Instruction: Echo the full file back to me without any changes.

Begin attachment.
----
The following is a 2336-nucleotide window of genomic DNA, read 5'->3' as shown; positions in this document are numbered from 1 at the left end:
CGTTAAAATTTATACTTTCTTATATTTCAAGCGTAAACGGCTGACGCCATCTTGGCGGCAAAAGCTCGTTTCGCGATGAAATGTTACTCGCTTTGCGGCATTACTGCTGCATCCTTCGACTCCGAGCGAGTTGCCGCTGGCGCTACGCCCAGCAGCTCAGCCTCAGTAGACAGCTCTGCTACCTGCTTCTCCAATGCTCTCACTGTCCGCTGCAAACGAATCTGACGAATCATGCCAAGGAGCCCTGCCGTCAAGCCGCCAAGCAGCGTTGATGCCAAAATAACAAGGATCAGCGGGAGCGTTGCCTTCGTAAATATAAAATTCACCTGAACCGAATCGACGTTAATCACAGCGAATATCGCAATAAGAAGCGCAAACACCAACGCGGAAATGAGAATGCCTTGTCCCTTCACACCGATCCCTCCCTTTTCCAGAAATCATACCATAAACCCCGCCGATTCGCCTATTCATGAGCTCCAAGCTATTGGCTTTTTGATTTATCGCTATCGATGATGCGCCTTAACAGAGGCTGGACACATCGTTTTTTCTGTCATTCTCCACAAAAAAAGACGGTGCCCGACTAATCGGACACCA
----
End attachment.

The following is a 2336-nucleotide window of genomic DNA, read 5'->3' as shown; positions in this document are numbered from 1 at the left end:
CGTTAAAATTTATACTTTCTTATATTTCAAGCGTAAACGGCTGACGCCATCTTGGCGGCAAAAGCTCGTTTCGCGATGAAATGTTACTCGCTTTGCGGCATTACTGCTGCATCCTTCGACTCCGAGCGAGTTGCCGCTGGCGCTACGCCCAGCAGCTCAGCCTCAGTAGACAGCTCTGCTACCTGCTTCTCCAATGCTCTCACTGTCCGCTGCAAACGAATCTGACGAATCATGCCAAGGAGCCCTGCCGTCAAGCCGCCAAGCAGCGTTGATGCCAAAATAACAAGGATCAGCGGGAGCGTTGCCTTCGTAAATATAAAATTCACCTGAACCGAATCGACGTTAATCACAGCGAATATCGCAATAAGAAGCGCAAACACCAACGCGGAAATGAGAATGCCTTGTCCCTTCACACCGATCCCTCCCTTTTCCAGAAATCATACCATAAACCCCGCCGATTCGCCTATTCATGAGCTCCAAGCTATTGGCTTTTTGATTTATCGCTATCGATGATGCGCCTTAACAGAGGCTGGACACATCGTTTTTTCTGTCATTCTCCACAAAAAAAGACGGTGCCCGACTAATCGGACACCA